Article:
Moa has launched its latest rare “collector’s edition” beer – but we urge people not, under any circumstances, to drink it.

Well, for the next decade at least.

The Moa Ten Year Beer is a barrel-aged cherry lambic made in a unique traditional Belgium style. Just 180 specially labelled bottles have been produced, and Moa founder Josh Scott says those lucky enough to get their hands on a bottle should take their hands off the bottle and put it into a cellar, pronto.

“Our Ten Year Beer already tastes great, but the complex nature of the brew means that it’s designed to taste best after a decade of cellar aging.

“Traditionally Belgian lambics have been cellared for a few years – however some of these old-style lambics can also be quite sour.  We’ve crafted our Ten Year Beer to be a little easier on the palate, albeit without substituting on the quality or heritage… but good things take time.”

Josh adds, “Most drinkers probably aren’t used to thinking of beer as something to be cellared. Just treat it like a fine Central Otago Pinot Noir and you’ll be alright.

“Or think of it as the ideal gift for your eight-year old son – after a decade of cellaring it’ll be ready to drink on his 18th birthday”.

The Ten Year Beer has been fermented as a tripel ale, then poured into French oak puncheons with Marlborough cherries stuffed in the barrel. Wild yeast is added and it is left to slowly ferment and age over 10 months.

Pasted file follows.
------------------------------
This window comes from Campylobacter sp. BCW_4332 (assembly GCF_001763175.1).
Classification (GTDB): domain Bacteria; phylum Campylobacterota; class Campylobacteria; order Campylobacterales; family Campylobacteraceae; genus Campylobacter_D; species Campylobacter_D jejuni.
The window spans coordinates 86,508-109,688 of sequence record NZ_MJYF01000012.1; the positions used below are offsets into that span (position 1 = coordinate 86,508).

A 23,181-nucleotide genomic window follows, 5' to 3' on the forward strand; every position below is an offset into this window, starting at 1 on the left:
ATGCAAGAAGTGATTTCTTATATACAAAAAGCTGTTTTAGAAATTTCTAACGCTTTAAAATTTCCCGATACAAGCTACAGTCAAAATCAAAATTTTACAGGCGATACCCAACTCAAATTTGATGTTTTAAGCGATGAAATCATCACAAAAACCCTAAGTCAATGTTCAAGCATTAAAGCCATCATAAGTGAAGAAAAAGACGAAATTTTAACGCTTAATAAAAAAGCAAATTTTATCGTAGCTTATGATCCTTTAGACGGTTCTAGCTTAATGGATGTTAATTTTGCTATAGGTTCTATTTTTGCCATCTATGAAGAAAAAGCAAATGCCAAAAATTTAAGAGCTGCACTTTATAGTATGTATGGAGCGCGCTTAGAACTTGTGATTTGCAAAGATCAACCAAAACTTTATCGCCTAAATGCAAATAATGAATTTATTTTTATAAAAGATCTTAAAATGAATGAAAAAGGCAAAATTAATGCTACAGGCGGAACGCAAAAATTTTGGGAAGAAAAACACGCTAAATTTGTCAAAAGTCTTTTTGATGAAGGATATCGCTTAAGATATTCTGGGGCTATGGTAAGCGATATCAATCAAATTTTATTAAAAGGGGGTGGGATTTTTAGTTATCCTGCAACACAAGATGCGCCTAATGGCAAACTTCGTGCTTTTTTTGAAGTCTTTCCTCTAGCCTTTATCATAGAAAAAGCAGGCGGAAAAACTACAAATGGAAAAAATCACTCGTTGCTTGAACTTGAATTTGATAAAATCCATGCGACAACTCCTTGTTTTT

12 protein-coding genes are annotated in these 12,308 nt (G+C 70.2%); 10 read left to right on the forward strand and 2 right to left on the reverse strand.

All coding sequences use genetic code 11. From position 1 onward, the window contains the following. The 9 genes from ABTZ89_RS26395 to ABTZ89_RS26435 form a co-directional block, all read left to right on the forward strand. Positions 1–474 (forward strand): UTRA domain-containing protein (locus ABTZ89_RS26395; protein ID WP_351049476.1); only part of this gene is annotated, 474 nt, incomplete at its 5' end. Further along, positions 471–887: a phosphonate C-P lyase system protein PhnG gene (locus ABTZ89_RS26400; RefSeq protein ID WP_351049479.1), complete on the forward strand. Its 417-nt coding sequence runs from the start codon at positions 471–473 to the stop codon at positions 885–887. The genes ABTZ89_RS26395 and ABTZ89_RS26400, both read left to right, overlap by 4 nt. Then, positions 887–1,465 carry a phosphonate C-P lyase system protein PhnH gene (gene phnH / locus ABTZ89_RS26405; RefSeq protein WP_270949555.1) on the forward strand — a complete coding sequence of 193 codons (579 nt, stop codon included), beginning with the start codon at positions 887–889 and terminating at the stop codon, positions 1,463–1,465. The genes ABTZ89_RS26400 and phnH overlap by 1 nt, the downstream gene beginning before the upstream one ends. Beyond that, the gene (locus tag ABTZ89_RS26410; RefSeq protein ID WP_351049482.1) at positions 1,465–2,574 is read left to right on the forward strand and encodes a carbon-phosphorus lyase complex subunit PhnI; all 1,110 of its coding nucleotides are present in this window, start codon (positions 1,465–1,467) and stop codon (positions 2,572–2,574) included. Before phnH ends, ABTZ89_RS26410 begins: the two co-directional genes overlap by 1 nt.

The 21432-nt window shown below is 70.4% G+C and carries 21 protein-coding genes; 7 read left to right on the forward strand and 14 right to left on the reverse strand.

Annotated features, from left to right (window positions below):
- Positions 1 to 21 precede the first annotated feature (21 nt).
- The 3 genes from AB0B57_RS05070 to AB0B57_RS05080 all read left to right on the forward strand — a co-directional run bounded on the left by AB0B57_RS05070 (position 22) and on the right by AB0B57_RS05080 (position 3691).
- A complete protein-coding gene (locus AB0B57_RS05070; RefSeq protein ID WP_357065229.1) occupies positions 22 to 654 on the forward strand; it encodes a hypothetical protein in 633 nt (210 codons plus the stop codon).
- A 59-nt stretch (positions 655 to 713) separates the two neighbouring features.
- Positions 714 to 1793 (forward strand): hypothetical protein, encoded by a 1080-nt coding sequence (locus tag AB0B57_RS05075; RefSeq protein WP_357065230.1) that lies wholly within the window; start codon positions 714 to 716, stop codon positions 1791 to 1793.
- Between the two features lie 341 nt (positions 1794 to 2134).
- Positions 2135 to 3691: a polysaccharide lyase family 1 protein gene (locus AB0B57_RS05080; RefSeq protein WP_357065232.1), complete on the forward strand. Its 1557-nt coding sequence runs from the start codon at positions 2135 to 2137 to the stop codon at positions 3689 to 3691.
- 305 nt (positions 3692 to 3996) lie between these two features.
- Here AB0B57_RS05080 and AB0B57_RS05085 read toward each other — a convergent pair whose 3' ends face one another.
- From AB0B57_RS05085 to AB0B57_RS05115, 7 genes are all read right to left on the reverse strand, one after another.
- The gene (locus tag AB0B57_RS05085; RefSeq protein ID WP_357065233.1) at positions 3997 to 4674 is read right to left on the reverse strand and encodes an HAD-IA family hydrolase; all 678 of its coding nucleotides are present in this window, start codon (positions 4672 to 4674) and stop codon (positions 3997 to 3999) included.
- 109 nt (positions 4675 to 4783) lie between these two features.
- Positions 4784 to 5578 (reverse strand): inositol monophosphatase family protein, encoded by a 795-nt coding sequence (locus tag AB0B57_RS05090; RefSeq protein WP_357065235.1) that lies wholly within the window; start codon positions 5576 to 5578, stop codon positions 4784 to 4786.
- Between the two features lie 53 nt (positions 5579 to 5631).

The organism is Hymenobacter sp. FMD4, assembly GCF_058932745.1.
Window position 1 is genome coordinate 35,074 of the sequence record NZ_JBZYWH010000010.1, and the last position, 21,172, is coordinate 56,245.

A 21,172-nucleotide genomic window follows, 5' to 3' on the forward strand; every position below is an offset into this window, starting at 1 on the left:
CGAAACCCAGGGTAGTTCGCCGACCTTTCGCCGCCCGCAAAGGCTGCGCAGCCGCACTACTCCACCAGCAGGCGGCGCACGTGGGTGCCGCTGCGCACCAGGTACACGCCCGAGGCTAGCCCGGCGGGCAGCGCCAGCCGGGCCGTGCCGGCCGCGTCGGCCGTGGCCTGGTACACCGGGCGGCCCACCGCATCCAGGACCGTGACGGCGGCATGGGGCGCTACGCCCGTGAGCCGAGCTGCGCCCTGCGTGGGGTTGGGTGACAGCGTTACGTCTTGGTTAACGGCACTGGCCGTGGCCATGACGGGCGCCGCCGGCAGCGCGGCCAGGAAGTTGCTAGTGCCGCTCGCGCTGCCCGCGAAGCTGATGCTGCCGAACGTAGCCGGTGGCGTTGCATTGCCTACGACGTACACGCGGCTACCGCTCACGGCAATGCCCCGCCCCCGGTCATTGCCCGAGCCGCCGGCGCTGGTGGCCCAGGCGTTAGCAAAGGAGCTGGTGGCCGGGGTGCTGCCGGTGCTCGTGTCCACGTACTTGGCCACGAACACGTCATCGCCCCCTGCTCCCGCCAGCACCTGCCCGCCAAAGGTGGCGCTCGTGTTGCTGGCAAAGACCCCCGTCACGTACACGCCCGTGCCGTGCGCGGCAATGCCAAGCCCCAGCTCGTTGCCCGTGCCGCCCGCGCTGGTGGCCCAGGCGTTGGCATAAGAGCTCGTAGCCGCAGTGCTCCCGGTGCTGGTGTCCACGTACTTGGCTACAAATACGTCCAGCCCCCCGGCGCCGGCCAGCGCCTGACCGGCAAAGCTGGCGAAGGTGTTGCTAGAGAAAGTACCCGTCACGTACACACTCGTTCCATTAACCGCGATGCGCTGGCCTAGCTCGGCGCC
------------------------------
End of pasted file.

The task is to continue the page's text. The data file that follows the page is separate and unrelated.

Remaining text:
Josh says, “The use of wild yeast plays an important role in making this beer so amazing – but it’s a risky business, and if mishandled it can easily contaminate vineyards, for example. Luckily, especially considering my dad’s vineyard is across the road, we got away with it this time.”

The end product pours strawberry golden and has powerful aromas of cherries and dried herbs. The oak and cherries integrate over time and the base characters of banana and butterscotch are evident at the end of the palate.

Just 180 collectable 750ml bottles of the Moa Ten Year Beer have been created, RRP $30. Regional Wines and Spirits in Wellington, each have 60 bottles; Castle MacAdam Wines in Dunedin, New World Blenheim, Fresh Choice Richmond and Fresh Choice Merivale have just 12 bottles per store. Get one while stocks last – but for god’s sake, don’t bloody drink it.